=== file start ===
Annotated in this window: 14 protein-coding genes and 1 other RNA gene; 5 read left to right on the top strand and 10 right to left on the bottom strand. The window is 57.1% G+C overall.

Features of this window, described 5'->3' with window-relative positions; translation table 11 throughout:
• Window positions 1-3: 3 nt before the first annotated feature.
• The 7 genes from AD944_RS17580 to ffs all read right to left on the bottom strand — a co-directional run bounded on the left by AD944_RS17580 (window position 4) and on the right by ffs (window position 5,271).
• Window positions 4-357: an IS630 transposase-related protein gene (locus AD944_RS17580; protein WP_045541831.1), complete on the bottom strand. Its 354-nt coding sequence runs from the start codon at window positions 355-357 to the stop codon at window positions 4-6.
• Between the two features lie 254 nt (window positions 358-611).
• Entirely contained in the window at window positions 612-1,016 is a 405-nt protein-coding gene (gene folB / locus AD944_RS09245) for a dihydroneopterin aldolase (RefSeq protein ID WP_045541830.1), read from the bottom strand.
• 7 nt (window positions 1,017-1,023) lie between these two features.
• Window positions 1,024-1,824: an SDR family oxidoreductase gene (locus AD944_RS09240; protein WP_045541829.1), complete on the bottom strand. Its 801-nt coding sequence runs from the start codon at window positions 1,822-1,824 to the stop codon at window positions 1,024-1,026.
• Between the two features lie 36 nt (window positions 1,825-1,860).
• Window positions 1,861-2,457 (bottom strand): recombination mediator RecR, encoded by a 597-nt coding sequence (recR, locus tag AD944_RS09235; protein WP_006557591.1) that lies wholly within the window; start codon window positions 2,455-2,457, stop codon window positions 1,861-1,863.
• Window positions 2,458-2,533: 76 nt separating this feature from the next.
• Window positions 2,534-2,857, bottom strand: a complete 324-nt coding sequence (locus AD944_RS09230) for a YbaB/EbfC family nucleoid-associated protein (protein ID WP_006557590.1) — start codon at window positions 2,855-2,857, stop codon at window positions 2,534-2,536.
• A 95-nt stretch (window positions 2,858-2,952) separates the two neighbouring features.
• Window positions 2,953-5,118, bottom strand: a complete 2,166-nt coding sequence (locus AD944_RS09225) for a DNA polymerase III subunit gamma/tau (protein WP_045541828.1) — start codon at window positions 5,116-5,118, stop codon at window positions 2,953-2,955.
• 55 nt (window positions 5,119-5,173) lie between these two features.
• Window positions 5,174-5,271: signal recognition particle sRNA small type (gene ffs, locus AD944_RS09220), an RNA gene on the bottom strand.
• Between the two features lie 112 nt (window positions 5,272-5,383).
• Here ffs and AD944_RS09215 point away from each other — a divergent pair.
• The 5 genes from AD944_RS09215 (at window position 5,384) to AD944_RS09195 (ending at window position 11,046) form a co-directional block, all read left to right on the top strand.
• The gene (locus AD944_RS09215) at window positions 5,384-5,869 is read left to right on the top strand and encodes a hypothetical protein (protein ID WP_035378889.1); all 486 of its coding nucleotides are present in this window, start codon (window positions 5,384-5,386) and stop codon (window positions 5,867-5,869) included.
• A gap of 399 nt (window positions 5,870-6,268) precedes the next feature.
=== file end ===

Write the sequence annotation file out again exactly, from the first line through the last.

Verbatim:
Annotated in this window: 14 protein-coding genes and 1 other RNA gene; 5 read left to right on the top strand and 10 right to left on the bottom strand. The window is 57.1% G+C overall.

Features of this window, described 5'->3' with window-relative positions; translation table 11 throughout:
• Window positions 1-3: 3 nt before the first annotated feature.
• The 7 genes from AD944_RS17580 to ffs all read right to left on the bottom strand — a co-directional run bounded on the left by AD944_RS17580 (window position 4) and on the right by ffs (window position 5,271).
• Window positions 4-357: an IS630 transposase-related protein gene (locus AD944_RS17580; protein WP_045541831.1), complete on the bottom strand. Its 354-nt coding sequence runs from the start codon at window positions 355-357 to the stop codon at window positions 4-6.
• Between the two features lie 254 nt (window positions 358-611).
• Entirely contained in the window at window positions 612-1,016 is a 405-nt protein-coding gene (gene folB / locus AD944_RS09245) for a dihydroneopterin aldolase (RefSeq protein ID WP_045541830.1), read from the bottom strand.
• 7 nt (window positions 1,017-1,023) lie between these two features.
• Window positions 1,024-1,824: an SDR family oxidoreductase gene (locus AD944_RS09240; protein WP_045541829.1), complete on the bottom strand. Its 801-nt coding sequence runs from the start codon at window positions 1,822-1,824 to the stop codon at window positions 1,024-1,026.
• Between the two features lie 36 nt (window positions 1,825-1,860).
• Window positions 1,861-2,457 (bottom strand): recombination mediator RecR, encoded by a 597-nt coding sequence (recR, locus tag AD944_RS09235; protein WP_006557591.1) that lies wholly within the window; start codon window positions 2,455-2,457, stop codon window positions 1,861-1,863.
• Window positions 2,458-2,533: 76 nt separating this feature from the next.
• Window positions 2,534-2,857, bottom strand: a complete 324-nt coding sequence (locus AD944_RS09230) for a YbaB/EbfC family nucleoid-associated protein (protein ID WP_006557590.1) — start codon at window positions 2,855-2,857, stop codon at window positions 2,534-2,536.
• A 95-nt stretch (window positions 2,858-2,952) separates the two neighbouring features.
• Window positions 2,953-5,118, bottom strand: a complete 2,166-nt coding sequence (locus AD944_RS09225) for a DNA polymerase III subunit gamma/tau (protein WP_045541828.1) — start codon at window positions 5,116-5,118, stop codon at window positions 2,953-2,955.
• 55 nt (window positions 5,119-5,173) lie between these two features.
• Window positions 5,174-5,271: signal recognition particle sRNA small type (gene ffs, locus AD944_RS09220), an RNA gene on the bottom strand.
• Between the two features lie 112 nt (window positions 5,272-5,383).
• Here ffs and AD944_RS09215 point away from each other — a divergent pair.
• The 5 genes from AD944_RS09215 (at window position 5,384) to AD944_RS09195 (ending at window position 11,046) form a co-directional block, all read left to right on the top strand.
• The gene (locus AD944_RS09215) at window positions 5,384-5,869 is read left to right on the top strand and encodes a hypothetical protein (protein ID WP_035378889.1); all 486 of its coding nucleotides are present in this window, start codon (window positions 5,384-5,386) and stop codon (window positions 5,867-5,869) included.
• A gap of 399 nt (window positions 5,870-6,268) precedes the next feature.